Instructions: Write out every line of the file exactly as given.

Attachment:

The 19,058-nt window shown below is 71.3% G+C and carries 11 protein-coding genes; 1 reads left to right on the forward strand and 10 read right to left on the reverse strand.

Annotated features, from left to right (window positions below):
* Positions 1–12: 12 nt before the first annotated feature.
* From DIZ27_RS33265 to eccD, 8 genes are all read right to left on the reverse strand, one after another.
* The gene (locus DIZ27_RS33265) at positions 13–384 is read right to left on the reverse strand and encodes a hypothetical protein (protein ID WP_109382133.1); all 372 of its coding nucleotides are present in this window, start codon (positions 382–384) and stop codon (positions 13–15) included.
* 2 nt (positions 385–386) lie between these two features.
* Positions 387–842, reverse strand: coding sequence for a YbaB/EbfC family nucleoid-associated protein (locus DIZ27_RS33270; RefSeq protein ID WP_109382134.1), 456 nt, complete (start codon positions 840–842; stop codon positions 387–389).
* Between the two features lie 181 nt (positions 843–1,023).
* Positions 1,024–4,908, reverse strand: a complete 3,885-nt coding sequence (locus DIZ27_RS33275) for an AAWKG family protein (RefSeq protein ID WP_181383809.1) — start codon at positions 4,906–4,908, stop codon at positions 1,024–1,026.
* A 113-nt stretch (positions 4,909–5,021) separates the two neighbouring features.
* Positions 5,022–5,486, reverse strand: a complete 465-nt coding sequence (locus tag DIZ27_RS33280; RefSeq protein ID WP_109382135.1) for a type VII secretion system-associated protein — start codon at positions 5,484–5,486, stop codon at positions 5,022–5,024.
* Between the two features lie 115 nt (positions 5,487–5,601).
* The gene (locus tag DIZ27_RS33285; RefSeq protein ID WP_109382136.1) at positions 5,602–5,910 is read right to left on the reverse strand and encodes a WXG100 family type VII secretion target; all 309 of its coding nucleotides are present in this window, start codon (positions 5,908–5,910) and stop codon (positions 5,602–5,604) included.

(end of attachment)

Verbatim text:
The 19,058-nt window shown below is 71.3% G+C and carries 11 protein-coding genes; 1 reads left to right on the forward strand and 10 read right to left on the reverse strand.

Annotated features, from left to right (window positions below):
* Positions 1–12: 12 nt before the first annotated feature.
* From DIZ27_RS33265 to eccD, 8 genes are all read right to left on the reverse strand, one after another.
* The gene (locus DIZ27_RS33265) at positions 13–384 is read right to left on the reverse strand and encodes a hypothetical protein (protein ID WP_109382133.1); all 372 of its coding nucleotides are present in this window, start codon (positions 382–384) and stop codon (positions 13–15) included.
* 2 nt (positions 385–386) lie between these two features.
* Positions 387–842, reverse strand: coding sequence for a YbaB/EbfC family nucleoid-associated protein (locus DIZ27_RS33270; RefSeq protein ID WP_109382134.1), 456 nt, complete (start codon positions 840–842; stop codon positions 387–389).
* Between the two features lie 181 nt (positions 843–1,023).
* Positions 1,024–4,908, reverse strand: a complete 3,885-nt coding sequence (locus DIZ27_RS33275) for an AAWKG family protein (RefSeq protein ID WP_181383809.1) — start codon at positions 4,906–4,908, stop codon at positions 1,024–1,026.
* A 113-nt stretch (positions 4,909–5,021) separates the two neighbouring features.
* Positions 5,022–5,486, reverse strand: a complete 465-nt coding sequence (locus tag DIZ27_RS33280; RefSeq protein ID WP_109382135.1) for a type VII secretion system-associated protein — start codon at positions 5,484–5,486, stop codon at positions 5,022–5,024.
* Between the two features lie 115 nt (positions 5,487–5,601).
* The gene (locus tag DIZ27_RS33285; RefSeq protein ID WP_109382136.1) at positions 5,602–5,910 is read right to left on the reverse strand and encodes a WXG100 family type VII secretion target; all 309 of its coding nucleotides are present in this window, start codon (positions 5,908–5,910) and stop codon (positions 5,602–5,604) included.